Enchanting things to see, taste, and do while in Minot, North Dakota, for FMCA’s 100th International Convention and RV Expo.
By Peggy Jordan, Associate Editor
FMCA members will meet in Minot, North Dakota, for the association’s 100th international convention, August 14-17. And just as Minot formed quickly after the arrival of the railroad, an RV city will materialize within days on the grounds of the 188-acre North Dakota State Fairgrounds, where the event will take place.
It will be a great setting to meet and greet friends old and new at the convention, nicknamed “Minot Magic — 100 Times The Fun.” The agenda will include shopping for RVs and related items; attending seminars on a variety of topics; making crafts; taking in daytime and evening entertainment; and, of course, enjoying good old FMCA camaraderie.
This article highlights some of the most intriguing places to see in and around Minot. You’re encouraged to start planning your “must-sees” now, so you don’t run out of time once you get there!
From “Magic City” To “Little Chicago”
The railroad’s arrival in 1886 spurred a seemingly magical population growth, which reached 5,000 in just five months — and earned the town its first nickname, “Magic City.” Like other boomtowns, Minot had a noisy minority that ignored laws, such as those forbidding alcohol sales, even after North Dakota joined the Union as a dry state in 1889, and more so after national Prohibition was enacted in 1920. During Prohibition, some residents poured their efforts into a scheme that transported adult beverages from Canada through Minot, and east to the Windy City. Thus, Minot gained its other nickname, “Little Chicago.”
Speculation that Al Capone himself came to town still abounds. To play up this legend, a speakeasy pub named Saul’s recently opened. Its motto is “Find us if you can.” Thankfully, Saul’s publishes its phone number, so you can call ahead and ask where it is — and get the password! Try (701) 401-2105.
Despite the wild ways of some early residents, a solid group of Scandinavians and other settlers built Minot’s landmarks and culture. Scandinavian Heritage Park pays tribute to them today. But the park is not just about Minot’s pioneers; it also honors the cultures of all five Nordic countries in amazing ways.
The park includes Gol Stave Church, a full-size replica of a church built around 1250 that still exists in Norway. In addition, statues honor legendary explorer Leif Erikson; the humble Sondre Norheim, a Norwegian immigrant credited with inventing modern snow skiing; and writer Hans Christian Andersen. The park also is bedecked with an authentic Finnish sauna; a Danish windmill; a 30-foot Dala horse (a Swedish icon); a replica of a storehouse, called a stabbur; and a house originally built more than 240 years ago in Norway and reconstructed on the site. But before you begin touring these attractions, visit the Scandinavian Heritage Center, which has exhibits; a gift shop; and the Visit Minot office, full of tourism information.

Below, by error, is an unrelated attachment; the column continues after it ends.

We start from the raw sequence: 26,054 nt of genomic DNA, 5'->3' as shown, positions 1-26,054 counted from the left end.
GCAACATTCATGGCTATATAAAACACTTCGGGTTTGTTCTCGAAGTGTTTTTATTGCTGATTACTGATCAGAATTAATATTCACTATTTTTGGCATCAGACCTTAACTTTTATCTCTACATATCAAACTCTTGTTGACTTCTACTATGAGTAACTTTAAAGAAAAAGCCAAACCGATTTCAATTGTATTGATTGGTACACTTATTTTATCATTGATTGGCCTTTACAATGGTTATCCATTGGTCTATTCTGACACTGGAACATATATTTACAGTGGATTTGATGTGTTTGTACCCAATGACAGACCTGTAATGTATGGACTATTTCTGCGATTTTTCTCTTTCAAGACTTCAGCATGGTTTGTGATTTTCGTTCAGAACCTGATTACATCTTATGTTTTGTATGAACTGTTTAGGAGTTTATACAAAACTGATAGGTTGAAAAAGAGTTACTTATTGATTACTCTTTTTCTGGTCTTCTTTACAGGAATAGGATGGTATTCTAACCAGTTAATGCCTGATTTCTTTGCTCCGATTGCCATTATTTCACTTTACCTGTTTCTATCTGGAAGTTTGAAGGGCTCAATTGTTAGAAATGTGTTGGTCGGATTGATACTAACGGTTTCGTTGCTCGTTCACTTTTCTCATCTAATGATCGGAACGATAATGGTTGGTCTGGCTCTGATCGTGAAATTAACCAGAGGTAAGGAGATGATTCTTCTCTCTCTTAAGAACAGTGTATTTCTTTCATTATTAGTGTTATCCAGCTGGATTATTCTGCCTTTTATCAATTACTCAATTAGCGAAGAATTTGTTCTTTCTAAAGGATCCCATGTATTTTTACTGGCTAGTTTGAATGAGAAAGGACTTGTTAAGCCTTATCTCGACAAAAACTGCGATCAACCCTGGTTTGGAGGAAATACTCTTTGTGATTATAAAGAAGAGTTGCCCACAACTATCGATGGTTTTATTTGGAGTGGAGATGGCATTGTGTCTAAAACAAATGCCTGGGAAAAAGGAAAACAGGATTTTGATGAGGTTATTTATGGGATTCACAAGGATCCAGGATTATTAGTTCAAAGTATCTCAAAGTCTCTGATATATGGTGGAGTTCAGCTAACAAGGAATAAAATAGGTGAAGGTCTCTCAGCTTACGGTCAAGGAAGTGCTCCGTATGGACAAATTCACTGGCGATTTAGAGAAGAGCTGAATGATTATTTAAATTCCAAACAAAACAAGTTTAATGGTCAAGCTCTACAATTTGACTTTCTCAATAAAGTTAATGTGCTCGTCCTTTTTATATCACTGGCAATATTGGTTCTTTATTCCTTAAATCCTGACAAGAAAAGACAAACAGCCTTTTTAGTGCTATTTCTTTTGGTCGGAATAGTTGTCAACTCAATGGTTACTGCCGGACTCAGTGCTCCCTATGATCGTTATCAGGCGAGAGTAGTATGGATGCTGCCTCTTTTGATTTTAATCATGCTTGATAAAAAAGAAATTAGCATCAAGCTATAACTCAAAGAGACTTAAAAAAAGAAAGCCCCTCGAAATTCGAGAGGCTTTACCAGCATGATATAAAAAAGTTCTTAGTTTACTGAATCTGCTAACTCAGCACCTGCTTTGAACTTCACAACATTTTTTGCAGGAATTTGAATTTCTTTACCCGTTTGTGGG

The signature event that defines Minot is related to its Scandinavian roots: the Norsk Hostfest. Music, tasty food, dancing, and lots of general merriment make this the largest Scandinavian festival in North America — humorously dubbed as “Pure Scandimonium!” The event is held each year at the North Dakota State Fairgrounds. The 2019 fest runs September 25-28; visit www.hostfest.com for more information.
Another Minot must-see is Roosevelt Park Zoo. Actually, you may want to explore Roosevelt Park, with its expansive offerings, first. These include a war memorial and Medal of Honor memorial. A statue depicts President Theodore Roosevelt surveying the scene from atop his horse, a reminder of the years he spent in the nearby Badlands. The park also has a gazebo, walking trails, rentable shelters, a bicycling trail that leads to the fairgrounds (where the convention will be held), a public swimming pool, and playgrounds.
The zoo collection is substantial, especially for a town of 50,000 or so. The zoo first opened in 1920 and has survived two big floods of the local Souris (or Mouse) River, in 1969 and in 2011. Local critters such as American bison are there, but so are lions, giraffes, lemurs, camels, bobcats, and a great assortment of birds. It’s open daily in summer. Admission is $9 for adults, $8 for seniors and military adults, and $5.50 for children ages 3 to 12.